Anger and Love

“Let everyone be swift to listen, slow to speak, and slow to anger; for your anger does not produce God’s righteousness.” -James 1:19
“In your anger, do not sin.” -Psalm 4:4

heart in the mud

Source: Benjamin Ellis (Flickr)

Anger is a tricky emotion, and it is one of the things were the direction I have felt called to go is not one that I would counsel for other people. When I first started doing something like centering prayer, one of the first things I noticed is that I was more aware of my anger, and especially more aware of it as it was arising. I usually realized that I had a choice to make concerning it right after I had made that choice, usually the choice of getting angry. I get angry at other people while driving, I get angry at politicians and pundits, I get angry with my family, and I get especially angry with people on the internet. It’s something I may struggle with in my blogging.

Anger is not bad, by any means. Like all emotions, it is morally neutral in and of itself, and it can express love. But it can also hinder the expression of love. It can explode, it can boil, it can seethe. It can turn into hatred of other people, or subtly sabotage relationships.[1]

This is an area where I have learned much from St. Augustine. He inherited a Stoic understanding of the human psyche, but was not constrained by it. According to most Hellenistic and Roman philosophers, there are four basic emotions: desire, fear, happiness, and sorrow. The Stoics, at least as Augustine presents them in City of God, thought these four were equally disruptive of the peace of mind their philosophy aimed at, and taught that the goal was to minimize or even eliminate them (Vulcan philosophy millennia before First Contact!). But for Augustine, they could be expressed well or badly, depending on the will. Emotions are volition for Augustine. The fact that feeling and will seem to be at odds so often is not because they are different things, but because our minds and bodies have become dis-integrated through the Fall.

Another thing you must understand about Augustine is that the will is love, or at least can become love. So when he says that each emotion is an act of the will and is good or evil based on the volition it expresses, he is saying that any emotion can express love.

And one other thing: choice becomes habit. The more we consent to something, good or bad, the more quickly we assent to it in the future, until eventually our habits limit our choices. “Habit unresisted becomes compulsion,” Auggie says. If I understand correctly, neuroscience backs him up here.

Now I think there are more basic emotions than Auggie’s four, and I’m not sure I would want to make a strict equation between emotion and volition, though I do think that emotion, especially anger, involves an element of choice. Alas, one of the reasons that anger is dangerous is that especially leads us to make choices before we’re even aware of it.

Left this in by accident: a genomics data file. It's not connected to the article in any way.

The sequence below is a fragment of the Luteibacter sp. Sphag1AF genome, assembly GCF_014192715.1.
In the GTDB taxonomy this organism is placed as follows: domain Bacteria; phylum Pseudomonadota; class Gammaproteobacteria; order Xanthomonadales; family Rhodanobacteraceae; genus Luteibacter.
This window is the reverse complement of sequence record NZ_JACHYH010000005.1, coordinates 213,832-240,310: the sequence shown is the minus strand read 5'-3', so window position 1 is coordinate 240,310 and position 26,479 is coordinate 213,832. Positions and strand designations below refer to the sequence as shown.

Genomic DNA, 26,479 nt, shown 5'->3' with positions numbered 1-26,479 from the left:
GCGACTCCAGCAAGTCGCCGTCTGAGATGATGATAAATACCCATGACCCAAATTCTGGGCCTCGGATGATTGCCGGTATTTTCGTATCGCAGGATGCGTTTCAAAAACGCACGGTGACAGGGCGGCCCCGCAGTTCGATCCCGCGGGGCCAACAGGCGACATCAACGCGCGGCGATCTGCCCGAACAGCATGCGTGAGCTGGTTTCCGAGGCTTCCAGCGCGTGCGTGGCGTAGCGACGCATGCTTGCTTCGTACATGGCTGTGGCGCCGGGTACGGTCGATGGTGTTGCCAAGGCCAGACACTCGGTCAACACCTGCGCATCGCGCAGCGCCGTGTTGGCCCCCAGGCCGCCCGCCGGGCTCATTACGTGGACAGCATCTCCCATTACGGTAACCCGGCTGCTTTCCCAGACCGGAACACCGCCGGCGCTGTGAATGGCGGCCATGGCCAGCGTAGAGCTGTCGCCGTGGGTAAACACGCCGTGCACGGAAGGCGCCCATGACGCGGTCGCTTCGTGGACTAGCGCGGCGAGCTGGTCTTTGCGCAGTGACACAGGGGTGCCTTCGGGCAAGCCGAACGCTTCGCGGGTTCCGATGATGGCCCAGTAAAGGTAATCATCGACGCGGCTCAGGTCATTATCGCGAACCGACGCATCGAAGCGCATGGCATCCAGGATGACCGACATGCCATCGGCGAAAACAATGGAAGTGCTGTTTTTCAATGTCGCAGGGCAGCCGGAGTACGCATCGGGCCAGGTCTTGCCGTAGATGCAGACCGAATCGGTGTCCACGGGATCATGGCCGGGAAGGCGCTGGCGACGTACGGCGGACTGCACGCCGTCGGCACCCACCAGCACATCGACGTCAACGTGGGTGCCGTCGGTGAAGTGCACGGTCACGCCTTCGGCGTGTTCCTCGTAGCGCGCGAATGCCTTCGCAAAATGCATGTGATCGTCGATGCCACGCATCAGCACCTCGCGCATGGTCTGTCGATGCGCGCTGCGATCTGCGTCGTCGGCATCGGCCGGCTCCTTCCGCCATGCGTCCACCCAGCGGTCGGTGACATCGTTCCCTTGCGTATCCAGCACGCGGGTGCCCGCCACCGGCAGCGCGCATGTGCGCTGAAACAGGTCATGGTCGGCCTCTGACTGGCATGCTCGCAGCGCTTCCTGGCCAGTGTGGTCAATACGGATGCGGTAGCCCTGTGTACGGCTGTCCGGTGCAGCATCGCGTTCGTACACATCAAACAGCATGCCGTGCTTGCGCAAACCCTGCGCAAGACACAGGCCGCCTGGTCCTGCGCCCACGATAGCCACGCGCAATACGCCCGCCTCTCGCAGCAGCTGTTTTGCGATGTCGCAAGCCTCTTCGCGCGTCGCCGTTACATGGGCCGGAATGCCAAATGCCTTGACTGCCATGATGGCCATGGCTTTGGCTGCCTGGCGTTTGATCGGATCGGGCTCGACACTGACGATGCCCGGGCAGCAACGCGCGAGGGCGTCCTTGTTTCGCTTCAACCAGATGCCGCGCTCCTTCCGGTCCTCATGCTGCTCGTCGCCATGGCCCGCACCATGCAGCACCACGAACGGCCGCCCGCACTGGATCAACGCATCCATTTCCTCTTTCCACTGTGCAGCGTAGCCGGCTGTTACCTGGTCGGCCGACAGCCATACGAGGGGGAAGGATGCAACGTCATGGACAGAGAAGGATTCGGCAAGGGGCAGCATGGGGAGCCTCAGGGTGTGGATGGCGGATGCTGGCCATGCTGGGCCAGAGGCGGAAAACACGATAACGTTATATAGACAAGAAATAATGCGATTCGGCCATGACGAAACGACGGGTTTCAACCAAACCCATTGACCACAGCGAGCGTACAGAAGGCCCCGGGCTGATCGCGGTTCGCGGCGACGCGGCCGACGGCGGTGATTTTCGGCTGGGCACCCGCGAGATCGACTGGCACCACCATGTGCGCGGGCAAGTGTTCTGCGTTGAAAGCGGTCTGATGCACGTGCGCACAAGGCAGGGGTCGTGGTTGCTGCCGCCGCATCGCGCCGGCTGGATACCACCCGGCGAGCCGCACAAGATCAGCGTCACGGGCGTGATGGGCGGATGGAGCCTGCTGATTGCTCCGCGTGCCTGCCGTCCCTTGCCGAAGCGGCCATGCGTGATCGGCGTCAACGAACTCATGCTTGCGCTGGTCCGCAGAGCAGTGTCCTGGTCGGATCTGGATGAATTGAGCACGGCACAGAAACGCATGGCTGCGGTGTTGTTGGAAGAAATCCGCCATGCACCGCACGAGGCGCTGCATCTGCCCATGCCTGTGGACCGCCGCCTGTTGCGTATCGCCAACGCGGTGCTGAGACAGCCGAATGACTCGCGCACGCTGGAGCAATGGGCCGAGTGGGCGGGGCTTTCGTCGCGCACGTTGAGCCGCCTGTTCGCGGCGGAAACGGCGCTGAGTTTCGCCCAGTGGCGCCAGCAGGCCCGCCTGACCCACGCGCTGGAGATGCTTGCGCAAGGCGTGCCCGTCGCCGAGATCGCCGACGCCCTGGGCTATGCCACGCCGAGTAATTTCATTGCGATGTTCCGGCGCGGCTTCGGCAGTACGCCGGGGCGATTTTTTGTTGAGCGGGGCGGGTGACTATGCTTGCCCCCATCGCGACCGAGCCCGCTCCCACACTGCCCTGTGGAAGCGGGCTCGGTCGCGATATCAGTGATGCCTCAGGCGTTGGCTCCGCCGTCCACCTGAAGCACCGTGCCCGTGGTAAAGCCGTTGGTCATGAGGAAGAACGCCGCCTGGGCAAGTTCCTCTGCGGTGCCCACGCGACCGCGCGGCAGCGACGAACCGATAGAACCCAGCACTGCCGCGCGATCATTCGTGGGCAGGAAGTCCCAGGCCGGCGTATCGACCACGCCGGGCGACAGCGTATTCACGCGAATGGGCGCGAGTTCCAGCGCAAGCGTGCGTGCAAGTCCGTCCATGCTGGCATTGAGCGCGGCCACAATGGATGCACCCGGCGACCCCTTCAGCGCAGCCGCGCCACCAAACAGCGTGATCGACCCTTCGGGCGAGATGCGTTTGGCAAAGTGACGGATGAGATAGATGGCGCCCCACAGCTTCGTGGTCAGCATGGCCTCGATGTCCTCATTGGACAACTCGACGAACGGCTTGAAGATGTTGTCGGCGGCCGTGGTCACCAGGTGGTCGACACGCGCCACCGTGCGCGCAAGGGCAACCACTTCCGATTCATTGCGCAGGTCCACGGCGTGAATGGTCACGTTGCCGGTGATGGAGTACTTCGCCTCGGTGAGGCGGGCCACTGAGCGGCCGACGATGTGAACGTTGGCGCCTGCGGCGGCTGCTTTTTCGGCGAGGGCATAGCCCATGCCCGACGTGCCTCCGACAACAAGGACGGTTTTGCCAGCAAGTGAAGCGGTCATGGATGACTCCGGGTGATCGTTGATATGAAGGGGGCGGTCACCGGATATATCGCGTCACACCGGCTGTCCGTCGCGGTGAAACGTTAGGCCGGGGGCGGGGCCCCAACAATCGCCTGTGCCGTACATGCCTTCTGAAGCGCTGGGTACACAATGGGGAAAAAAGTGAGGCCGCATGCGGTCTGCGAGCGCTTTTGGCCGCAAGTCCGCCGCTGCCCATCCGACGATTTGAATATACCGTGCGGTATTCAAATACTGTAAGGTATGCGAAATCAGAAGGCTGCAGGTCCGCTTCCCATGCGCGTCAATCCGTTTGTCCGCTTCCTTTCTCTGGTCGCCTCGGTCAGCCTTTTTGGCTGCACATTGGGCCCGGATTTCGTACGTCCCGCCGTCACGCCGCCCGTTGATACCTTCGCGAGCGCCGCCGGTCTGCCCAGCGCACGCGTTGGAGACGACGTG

So something happens, and I feel a flash of anger. Someone cuts me off at an intersection, says something stupid, or is standing in my way (where they have every right to be). Now I’m angry! But what do I do with this anger?  But when my anger isn’t righteous anger–it’s just anger–I have a choice to make. Cuss at them? Give them the finger? Give myself over to my anger so that I decide that the person who has made me mad is a {censored} son of a {censored}?

Did you catch that? Decide.

Do I express my anger in a way that decides to regard the object of my wrath as something less or other than me? Once I start thinking this way, it will be hard to stop. What God has been teaching me (with mixed success) is to slow down and make this decision deliberately. And sometimes what I need to do is acknowledge my anger and then let it go. It, like fear, is just a wave on the surface of my being. You can’t stop a wave, but you also can’t hold onto it without hurting yourself (and usually someone else). Or sometimes I really need to ask the question of whether my anger can express love by being angry, but still deciding to express the belief that the person I’m angry with is a human being, like myself, loved by God.

Then again, perhaps I have witnessed or become aware of an injustice. Justice may require that I open wide the gate and let it come out. After all, God is wrathful in the Bible. We live in a time in which a lot of people are justly angry. And while I am feeling called to let more and more of my anger go, I cannot and will not say that the oppressed people should in any way limit their anger. Sometimes their voice of rage is the only time people will listen to them. That’s mostly another post, and probably one better written by someone else. But maybe even this anger expresses love. Maybe that’s not its conscious motivation in the moment. Maybe it just seems destructive.

But sometimes destruction is necessary to create the necessary conditions for love.

1. Dear CPE Supervisor from seven years ago: You win.
2. I am currently reading Franz Fanon for the first time and am not very far in. But if I understand correctly, this is more or less where he’s going. Or at least that is how I understood a lecture I once heard by J. Kameron Carter at UofC’s Race and Religion Workshop.